click for larger view

Move 12.h4! immediately giving back pawn was introduced in Korchnoi vs E Abdykadyrov, 1975. Position above after (truncated) line gives good tabiya where white has small advantage in pawn structure. 21.Rd1 or 21.O-O-O or 21.f3 are best from here. Another tabiya was at move 14 where 14.O-O-O was good alternative.

Dec-22-16  Howard: Kasparov states in the first volume of the three-book series of his best games, that 33...Nxb3! would have kept Black in the game though his position still would have been difficult.
Apr-22-17  Howard: Actually, the move was 33...Nb3---just checked it last night.
Jul-28-17  bla bla: why not 23...Nxb3
Jul-28-17  Howard: Because it leaves the c-pawn hanging. White can reply with the strong 24.Rxc4+.
Jan-04-19  Howard: One little "mystery" regarding this game...Informant 33 gives it a tie for first place in Volume 32 for the best TN...but a look at the notes in 32 don't give an "N" at all.

Thus, exactly which move was the notable TN ?

Jan-04-19  Retireborn: <Howard> Timoschenko's 22...Na5 was a novelty which improved on 22...Kb7 played by Sveshnikov a couple of months earlier.

In the next round the whole line was repeated and Dorfman innovated with 30...Be5. Kasparov was not surprised that time, and won again.

Jan-07-19  Howard: Kasparov annotates both those games in Volume 1 of this three-volume series on his best games. The notes are excellent.
Jan-07-19  Howard: When/where was that game by Sveshnikov ?

Can't find it in the chessgames database.

Jan-07-19  Retireborn: It's not on here, but Kasparov in Test of Time gives it as Anikaev-Sveshnikov, USSR 1st League, October 1981.

A category 10 tournament in Volgodonsk won by Boris Gulko, according Chessbase data.

Jan-07-19  whiteshark: <Howard>

[Event "URS-ch49 First League"]
[Site "Volgodonsk"]
[Date "1981.10.??"]
[Round "12"]
[White "Anikaev, Yuri N"]
[Black "Sveshnikov, Evgeny"]
[Result "1-0"]
[ECO "D44"]
[WhiteElo "2425"]
[BlackElo "2535"]
[PlyCount "78"]
[EventDate "1981.10.??"]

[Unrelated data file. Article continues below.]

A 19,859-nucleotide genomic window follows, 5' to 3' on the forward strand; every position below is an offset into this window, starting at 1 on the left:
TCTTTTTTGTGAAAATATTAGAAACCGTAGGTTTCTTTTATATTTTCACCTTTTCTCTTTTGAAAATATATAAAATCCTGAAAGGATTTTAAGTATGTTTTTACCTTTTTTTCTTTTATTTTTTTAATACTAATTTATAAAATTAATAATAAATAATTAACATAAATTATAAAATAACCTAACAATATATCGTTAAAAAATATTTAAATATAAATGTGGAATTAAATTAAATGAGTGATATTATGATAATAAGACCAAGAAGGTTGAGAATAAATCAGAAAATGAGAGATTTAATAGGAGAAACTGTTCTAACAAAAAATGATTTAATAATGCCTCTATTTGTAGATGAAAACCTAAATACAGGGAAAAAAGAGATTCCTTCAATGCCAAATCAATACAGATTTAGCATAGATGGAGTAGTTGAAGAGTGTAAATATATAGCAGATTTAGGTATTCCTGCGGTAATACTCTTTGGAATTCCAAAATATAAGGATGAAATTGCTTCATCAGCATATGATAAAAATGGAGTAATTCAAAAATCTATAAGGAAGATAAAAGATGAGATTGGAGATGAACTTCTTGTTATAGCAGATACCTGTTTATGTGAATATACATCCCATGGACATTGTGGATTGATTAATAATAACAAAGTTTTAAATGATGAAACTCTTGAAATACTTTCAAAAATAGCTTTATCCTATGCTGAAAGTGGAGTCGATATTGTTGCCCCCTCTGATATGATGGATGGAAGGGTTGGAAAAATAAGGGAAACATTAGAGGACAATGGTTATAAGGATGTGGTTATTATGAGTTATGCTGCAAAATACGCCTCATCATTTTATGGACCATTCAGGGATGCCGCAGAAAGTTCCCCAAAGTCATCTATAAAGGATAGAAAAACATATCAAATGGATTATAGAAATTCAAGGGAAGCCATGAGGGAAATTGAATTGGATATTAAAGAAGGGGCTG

[EventType "tourn"]
[EventRounds "17"]

1. d4 d5 2. c4 e6 3. Nc3 c6 4. Nf3 Nf6 5. Bg5 dxc4 6. e4 b5 7. e5 h6 8. Bh4 g5 9. Nxg5 hxg5 10. Bxg5 Nbd7 11. g3 Qb6 12. exf6 Bb7 13. Bg2 c5 14. d5 O-O-O 15. O-O b4 16. Na4 Qb5 17. a3 Nb8 18. axb4 cxb4 19. Be3 Bxd5 20. Bxd5 Rxd5 21. Qe2 Nc6 22. Rfc1 Kb7 23. Rxc4 Na5 24. b3 Bd6 25. Qa2 a6 26. Bc5 Bxc5 27. Rxc5 Rxc5 28. Nxc5+ Qxc5 29. Qxa5 Qxa5 30. Rxa5 Kb6 31. Re5 Rh6 32. h4 Rxf6 33. h5 Rh6 34. g4 Rh8 35. Kg2 Kc6 36. Kg3 Ra8 37. Kh4 a5 38. h6 Kd6 39. f4 a4 1-0 (Time)

Jan-07-19  Retireborn: Anikaev-Sveshnikov is 32/512, if you have the relevant Informator.
Jan-07-19  John Abraham: wonderful game
Jan-08-19  Howard: Yes, I found out last night which game it was. Kasparov alluded to it in the first volume (1985-93) of his best games, and it also turns out that, yes, it's also in Volume 32 of the Informator !

Thanks for the info, though.

Nov-08-20  fisayo123: Great game by Garry . A lot of quiet attacking moves and black is never able to consolidate his position
Aug-02-21  tonsillolith: For anyone wondering like me about move <28>, where it looks like the threat of <Rxh2, Rh5+, Rh1#> is more pressing than anything else, including the capture of knight, the point is that the real threat of <28. b4> is not the knight capture, but the check <Qa4+>. Then it's Black's king in trouble.

Sadly it took a computer, out which, to point that to me.

Premium Chessgames Member
  saffuna: Kasparov wrote that he spent 53 minutes on 23. b3.

"My first impression of the position was one of discomfort. It is apparent that Black has a powerful centre, and the White queen-side forces are badly placed."


"Black has no real choice...Now white is forced to sacrifice a piece, even though the sacrifice does lead to a forced resolution of the position."

From "Garry Kasparov's Fighting Chess."